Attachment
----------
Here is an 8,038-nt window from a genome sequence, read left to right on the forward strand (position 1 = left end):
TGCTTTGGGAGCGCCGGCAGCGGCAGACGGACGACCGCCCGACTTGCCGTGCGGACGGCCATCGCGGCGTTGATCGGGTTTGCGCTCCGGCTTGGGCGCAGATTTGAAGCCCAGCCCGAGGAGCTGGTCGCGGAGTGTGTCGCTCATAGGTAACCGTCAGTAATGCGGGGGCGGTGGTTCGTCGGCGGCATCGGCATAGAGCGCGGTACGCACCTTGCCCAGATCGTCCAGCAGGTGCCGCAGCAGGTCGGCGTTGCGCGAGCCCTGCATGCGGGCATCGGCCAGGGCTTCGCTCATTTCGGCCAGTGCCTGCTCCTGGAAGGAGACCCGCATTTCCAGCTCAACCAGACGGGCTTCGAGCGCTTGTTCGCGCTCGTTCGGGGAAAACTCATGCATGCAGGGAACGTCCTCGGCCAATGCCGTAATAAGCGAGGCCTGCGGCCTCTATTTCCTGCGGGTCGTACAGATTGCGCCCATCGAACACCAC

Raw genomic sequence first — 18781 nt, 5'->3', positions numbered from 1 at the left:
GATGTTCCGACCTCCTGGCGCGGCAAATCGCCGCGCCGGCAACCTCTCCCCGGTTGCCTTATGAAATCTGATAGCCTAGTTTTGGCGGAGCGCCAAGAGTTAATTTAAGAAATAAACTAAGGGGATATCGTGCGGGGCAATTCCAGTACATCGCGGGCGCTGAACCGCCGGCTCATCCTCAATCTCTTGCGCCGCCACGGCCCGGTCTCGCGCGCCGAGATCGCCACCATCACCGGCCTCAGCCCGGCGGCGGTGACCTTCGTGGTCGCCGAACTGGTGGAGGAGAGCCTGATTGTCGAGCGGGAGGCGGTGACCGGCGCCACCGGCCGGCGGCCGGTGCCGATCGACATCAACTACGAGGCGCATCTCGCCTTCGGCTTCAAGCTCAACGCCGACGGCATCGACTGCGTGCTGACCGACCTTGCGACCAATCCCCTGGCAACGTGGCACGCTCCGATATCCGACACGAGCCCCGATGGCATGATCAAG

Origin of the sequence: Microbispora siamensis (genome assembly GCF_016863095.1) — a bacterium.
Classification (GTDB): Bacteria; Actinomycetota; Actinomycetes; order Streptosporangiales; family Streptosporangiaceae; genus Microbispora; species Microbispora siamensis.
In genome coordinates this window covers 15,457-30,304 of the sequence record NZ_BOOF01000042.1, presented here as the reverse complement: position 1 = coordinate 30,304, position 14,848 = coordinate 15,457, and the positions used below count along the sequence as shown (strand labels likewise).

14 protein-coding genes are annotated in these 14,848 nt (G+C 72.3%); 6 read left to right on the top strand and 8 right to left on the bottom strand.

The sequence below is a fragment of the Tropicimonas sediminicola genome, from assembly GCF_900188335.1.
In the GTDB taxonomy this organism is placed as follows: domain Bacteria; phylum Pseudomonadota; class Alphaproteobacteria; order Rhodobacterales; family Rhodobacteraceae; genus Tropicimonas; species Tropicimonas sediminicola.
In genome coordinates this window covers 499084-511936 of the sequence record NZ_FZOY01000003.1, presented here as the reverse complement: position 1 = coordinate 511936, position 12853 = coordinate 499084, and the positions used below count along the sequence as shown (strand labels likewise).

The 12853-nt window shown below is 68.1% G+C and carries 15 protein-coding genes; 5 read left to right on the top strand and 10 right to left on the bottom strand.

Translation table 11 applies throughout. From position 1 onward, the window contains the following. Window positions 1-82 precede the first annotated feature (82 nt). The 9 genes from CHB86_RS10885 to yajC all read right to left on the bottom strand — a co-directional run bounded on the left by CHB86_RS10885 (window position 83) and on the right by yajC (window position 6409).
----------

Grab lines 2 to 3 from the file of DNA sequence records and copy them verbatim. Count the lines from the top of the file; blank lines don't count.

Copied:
TGCTTTGGGAGCGCCGGCAGCGGCAGACGGACGACCGCCCGACTTGCCGTGCGGACGGCCATCGCGGCGTTGATCGGGTTTGCGCTCCGGCTTGGGCGCAGATTTGAAGCCCAGCCCGAGGAGCTGGTCGCGGAGTGTGTCGCTCATAGGTAACCGTCAGTAATGCGGGGGCGGTGGTTCGTCGGCGGCATCGGCATAGAGCGCGGTACGCACCTTGCCCAGATCGTCCAGCAGGTGCCGCAGCAGGTCGGCGTTGCGCGAGCCCTGCATGCGGGCATCGGCCAGGGCTTCGCTCATTTCGGCCAGTGCCTGCTCCTGGAAGGAGACCCGCATTTCCAGCTCAACCAGACGGGCTTCGAGCGCTTGTTCGCGCTCGTTCGGGGAAAACTCATGCATGCAGGGAACGTCCTCGGCCAATGCCGTAATAAGCGAGGCCTGCGGCCTCTATTTCCTGCGGGTCGTACAGATTGCGCCCATCGAACACCAC

Raw genomic sequence first — 18781 nt, 5'->3', positions numbered from 1 at the left: